If you are dieting, then you believe your body as it currently stands is unacceptable. It really doesn’t matter whether you are trying to lose weight for cosmetic or ‘health reasons’… [read more]

4. Therefore Fat Acceptance and Dieting are mutually exclusive
If you believe your own body is so unacceptable that you must starve and shrink it, then by extension, you also must believe that bodies of people who are as large or larger than you are unacceptable… [read more]

5. Diet all you like, just don’t talk about it in Fat Acceptance spaces
I really don’t care if you diet. But Fat Acceptance spaces are one place where that cultural pressure is eased (not removed, eased) for a while. I do not require your validation for my choice, nor do I require you to stop dieting…  [read more]

(via nynakin-deactivated20120301)

It occurred to me the other day that fat – considered, in excess, a prima facie pathogen – has come to occupy the place of the medieval humours, and diet and exercise regimens, to make no mention of actual invasive surgery, are absolutely modern bloodletting. The parallels are actually kind of spooky: near-universal support from the medical establishment, temporary and perceptual gains in health, and, on the unlikely realization of its stated goal, mortality.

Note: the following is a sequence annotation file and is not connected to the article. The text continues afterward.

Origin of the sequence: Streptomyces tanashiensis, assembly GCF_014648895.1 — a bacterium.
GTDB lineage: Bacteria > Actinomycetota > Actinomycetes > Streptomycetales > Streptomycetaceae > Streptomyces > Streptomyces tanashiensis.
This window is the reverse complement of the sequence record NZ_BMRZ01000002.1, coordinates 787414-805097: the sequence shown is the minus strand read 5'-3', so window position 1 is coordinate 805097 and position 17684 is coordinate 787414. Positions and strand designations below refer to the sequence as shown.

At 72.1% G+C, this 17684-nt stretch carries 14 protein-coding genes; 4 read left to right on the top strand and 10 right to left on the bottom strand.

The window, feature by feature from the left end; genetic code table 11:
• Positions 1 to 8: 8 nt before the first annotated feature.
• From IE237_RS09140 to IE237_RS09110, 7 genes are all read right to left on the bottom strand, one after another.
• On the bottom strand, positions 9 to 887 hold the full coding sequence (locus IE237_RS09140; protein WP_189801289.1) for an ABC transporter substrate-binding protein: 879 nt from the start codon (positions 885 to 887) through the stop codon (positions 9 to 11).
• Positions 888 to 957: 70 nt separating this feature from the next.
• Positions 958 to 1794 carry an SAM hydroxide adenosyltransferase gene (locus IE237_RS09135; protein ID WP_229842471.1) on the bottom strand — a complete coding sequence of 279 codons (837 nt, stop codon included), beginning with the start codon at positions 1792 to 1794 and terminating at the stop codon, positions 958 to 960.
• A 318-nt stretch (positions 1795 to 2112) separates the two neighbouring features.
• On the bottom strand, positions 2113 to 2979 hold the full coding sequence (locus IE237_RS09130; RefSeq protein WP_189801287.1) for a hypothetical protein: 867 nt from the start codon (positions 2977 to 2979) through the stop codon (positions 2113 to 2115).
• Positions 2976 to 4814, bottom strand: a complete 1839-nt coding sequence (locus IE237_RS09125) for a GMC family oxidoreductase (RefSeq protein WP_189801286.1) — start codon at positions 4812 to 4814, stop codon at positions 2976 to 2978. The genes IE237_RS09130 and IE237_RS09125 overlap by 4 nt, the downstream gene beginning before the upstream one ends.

Physician, heal thyself.

— From ‘Medieval' by Defective Thin Person.

When are these people going to realise that shame and self loathing does not encourage people to change their lives? You are not going to make me thin by calling me names and telling me I am lazy gluttonous slob. If that was the way to thin, I would be Rachel Zoe by now.

— From Fat Lot of Good

Fatiquette #5

The Fat Fashion Rules are that there are no Fat Fashion Rules

Wear what pleases YOU.

I’m always amused by people who say, “The Laws of Physics are undeniable. Calories-in/calories-out. Blah. Blah. Blah.” When I give talks about weight diversity and how we can all live happier, healthier lives if we adopt Health At Every Size principles, I ask audiences (full of people of all sizes usually mostly thin and average-weight)…”Have you ever known someone who ate a lot of fast food, pizza, etc., and never exercises, stayed home all day playing video games or watching tv.” Lots of people in the audience will laugh and raise their hands. Then I say…”But those people are breaking the Laws of PHYSICS!!!”

Marilyn Wann (in comments) (via donewiththisshit)

Go read this in full now. Seriously. Now.

Fatshionista on being a fat kid and ‘childhood obesity’: